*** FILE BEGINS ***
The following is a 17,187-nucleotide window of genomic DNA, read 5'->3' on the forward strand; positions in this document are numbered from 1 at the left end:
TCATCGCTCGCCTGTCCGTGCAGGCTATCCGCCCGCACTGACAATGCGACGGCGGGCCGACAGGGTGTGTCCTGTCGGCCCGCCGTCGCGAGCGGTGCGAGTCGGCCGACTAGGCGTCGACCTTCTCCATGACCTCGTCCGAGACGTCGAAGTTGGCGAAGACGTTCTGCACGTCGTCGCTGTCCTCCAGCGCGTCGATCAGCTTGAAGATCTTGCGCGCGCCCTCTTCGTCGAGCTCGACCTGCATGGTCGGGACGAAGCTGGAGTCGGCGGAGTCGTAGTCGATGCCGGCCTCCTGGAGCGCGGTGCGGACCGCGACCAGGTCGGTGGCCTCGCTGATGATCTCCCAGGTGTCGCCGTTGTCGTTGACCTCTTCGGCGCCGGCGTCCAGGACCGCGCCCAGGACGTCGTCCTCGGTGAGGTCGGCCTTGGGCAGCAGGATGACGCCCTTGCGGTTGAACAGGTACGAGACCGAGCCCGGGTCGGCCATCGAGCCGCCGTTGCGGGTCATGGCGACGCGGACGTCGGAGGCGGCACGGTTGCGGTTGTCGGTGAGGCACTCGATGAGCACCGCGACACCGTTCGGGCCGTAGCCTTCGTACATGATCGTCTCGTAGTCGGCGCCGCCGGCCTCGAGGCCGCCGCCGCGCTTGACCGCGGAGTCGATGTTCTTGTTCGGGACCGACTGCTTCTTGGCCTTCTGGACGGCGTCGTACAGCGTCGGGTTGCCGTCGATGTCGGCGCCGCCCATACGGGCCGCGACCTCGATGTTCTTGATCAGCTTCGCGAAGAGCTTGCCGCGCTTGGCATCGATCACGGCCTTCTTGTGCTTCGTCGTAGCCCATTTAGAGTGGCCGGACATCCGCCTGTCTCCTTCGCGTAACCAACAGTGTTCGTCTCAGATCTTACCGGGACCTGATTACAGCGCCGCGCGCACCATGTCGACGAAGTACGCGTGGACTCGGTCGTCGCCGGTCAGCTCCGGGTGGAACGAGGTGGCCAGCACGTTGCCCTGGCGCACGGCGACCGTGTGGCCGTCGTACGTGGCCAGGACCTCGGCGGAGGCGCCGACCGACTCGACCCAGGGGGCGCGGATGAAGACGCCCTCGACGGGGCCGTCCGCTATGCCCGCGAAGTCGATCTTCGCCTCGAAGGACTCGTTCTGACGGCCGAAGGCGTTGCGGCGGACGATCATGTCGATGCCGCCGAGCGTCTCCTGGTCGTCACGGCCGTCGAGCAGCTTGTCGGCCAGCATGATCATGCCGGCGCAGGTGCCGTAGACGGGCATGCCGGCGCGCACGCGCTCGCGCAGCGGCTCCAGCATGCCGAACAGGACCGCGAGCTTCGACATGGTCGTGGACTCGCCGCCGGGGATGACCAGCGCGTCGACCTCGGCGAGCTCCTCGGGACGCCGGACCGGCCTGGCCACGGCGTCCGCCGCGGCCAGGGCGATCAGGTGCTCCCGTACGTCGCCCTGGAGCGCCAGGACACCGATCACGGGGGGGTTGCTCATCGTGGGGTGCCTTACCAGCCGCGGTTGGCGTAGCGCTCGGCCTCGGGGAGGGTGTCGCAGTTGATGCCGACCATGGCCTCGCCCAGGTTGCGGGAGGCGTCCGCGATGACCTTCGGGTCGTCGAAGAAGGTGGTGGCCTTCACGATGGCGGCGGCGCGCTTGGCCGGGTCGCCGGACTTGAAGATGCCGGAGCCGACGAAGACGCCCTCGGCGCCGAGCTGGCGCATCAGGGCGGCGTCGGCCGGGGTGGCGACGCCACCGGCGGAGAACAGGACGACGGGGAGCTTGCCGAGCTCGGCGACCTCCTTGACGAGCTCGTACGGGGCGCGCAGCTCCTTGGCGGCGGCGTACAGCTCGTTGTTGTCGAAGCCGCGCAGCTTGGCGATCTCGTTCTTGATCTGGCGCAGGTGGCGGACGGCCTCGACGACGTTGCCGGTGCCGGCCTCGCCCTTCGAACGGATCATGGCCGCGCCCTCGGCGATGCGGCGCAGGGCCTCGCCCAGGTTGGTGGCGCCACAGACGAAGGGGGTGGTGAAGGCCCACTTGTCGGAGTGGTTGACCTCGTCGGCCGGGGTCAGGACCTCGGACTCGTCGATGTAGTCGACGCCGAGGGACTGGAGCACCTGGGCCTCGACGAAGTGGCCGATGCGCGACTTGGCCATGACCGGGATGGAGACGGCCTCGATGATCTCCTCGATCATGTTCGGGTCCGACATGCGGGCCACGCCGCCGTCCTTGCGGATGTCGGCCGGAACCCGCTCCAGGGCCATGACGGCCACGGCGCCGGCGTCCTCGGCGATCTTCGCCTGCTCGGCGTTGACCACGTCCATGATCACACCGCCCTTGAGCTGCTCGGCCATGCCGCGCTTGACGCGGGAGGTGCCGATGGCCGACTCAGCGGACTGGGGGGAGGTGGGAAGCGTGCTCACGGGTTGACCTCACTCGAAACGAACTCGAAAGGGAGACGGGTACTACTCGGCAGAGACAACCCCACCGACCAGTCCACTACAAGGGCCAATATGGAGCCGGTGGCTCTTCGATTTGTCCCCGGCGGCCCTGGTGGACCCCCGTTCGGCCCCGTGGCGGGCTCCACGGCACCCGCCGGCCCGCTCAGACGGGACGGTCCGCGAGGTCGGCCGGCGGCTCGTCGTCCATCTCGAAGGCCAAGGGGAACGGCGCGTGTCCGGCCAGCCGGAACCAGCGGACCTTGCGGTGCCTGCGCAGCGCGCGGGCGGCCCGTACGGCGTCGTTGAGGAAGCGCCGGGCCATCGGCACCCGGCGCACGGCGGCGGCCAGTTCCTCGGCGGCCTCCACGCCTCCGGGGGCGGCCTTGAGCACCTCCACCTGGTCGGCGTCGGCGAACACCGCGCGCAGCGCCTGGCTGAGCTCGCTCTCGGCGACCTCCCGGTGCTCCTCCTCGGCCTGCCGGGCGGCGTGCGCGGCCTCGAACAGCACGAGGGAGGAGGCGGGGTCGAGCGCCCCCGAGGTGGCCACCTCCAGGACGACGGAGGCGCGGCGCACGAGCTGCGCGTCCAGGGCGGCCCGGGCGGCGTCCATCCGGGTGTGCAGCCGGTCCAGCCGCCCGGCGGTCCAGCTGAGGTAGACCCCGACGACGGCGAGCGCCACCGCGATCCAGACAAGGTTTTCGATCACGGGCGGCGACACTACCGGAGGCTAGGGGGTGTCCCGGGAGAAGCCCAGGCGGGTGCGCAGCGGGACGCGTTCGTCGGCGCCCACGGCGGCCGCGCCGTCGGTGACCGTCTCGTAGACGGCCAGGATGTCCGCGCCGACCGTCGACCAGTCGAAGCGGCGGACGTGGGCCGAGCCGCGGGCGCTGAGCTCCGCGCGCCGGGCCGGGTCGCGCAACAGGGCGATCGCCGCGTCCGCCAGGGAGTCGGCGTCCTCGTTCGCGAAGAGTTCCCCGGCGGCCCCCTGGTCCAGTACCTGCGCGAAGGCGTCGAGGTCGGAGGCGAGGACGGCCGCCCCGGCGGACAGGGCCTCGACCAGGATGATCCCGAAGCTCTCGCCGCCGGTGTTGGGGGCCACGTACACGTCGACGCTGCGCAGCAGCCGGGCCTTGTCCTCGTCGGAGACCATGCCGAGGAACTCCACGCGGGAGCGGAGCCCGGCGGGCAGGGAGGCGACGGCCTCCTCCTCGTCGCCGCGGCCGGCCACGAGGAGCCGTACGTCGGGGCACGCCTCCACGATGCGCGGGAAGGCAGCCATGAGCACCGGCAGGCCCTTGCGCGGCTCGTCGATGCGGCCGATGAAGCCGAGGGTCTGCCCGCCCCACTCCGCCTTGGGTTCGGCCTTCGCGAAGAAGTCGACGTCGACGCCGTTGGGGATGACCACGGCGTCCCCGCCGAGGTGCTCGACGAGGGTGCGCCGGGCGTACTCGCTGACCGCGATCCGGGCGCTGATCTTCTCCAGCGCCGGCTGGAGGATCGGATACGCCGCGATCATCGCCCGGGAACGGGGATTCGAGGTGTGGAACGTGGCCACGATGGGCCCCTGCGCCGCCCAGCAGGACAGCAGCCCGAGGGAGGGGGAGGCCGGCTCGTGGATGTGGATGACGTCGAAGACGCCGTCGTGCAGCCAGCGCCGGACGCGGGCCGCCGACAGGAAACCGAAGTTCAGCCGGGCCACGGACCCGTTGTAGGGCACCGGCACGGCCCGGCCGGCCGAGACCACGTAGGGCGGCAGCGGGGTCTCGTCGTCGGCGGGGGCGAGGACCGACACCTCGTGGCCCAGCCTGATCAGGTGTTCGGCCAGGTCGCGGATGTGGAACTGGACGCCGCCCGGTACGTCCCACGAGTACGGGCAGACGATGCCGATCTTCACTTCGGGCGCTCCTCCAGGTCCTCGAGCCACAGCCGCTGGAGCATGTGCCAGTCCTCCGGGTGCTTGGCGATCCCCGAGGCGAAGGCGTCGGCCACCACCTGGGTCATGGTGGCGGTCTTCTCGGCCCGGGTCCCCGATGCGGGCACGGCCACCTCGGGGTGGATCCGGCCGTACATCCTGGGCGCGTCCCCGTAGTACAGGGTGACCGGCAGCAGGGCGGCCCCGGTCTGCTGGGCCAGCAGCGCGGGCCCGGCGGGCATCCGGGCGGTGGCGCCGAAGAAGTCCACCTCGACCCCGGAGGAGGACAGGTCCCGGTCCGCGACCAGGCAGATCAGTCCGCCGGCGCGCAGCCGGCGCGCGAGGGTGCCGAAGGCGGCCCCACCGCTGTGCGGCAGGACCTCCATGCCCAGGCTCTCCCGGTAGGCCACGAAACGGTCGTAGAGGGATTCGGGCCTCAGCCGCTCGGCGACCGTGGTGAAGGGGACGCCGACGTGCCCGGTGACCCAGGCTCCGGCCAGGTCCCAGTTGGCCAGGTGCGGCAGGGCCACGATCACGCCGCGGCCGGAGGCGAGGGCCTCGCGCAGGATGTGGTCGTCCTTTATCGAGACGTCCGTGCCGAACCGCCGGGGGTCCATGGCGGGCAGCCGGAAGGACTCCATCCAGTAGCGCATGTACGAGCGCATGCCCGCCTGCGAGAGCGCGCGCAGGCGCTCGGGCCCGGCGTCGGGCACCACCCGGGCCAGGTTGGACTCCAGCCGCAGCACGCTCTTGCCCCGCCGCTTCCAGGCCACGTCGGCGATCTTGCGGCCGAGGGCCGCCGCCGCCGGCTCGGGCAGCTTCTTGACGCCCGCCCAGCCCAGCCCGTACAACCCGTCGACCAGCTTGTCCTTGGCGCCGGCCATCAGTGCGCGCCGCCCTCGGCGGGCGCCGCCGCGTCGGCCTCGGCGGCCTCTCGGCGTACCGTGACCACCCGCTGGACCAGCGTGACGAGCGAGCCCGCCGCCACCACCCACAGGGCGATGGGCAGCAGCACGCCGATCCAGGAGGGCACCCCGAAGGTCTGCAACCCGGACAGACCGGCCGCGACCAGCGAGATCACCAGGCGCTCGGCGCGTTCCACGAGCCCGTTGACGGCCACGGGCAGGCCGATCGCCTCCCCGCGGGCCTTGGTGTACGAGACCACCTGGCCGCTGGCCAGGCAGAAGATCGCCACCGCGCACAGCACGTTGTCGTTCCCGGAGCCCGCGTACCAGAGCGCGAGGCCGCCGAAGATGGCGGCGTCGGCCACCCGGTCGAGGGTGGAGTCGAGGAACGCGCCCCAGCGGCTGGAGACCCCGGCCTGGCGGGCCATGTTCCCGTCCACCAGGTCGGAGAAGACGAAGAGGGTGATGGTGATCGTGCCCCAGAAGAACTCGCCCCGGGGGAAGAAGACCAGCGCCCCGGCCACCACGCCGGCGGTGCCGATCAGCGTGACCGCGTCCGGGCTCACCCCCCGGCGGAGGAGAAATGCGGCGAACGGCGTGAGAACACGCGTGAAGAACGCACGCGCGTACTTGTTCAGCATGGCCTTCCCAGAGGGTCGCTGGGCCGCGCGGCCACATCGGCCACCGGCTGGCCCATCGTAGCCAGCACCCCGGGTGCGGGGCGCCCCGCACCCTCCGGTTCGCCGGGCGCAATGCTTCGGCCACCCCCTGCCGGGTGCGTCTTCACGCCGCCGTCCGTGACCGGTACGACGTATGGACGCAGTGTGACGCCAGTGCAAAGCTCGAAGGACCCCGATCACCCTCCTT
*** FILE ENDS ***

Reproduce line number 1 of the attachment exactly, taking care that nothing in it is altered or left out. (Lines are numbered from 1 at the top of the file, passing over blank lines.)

The following is a 17,187-nucleotide window of genomic DNA, read 5'->3' on the forward strand; positions in this document are numbered from 1 at the left end: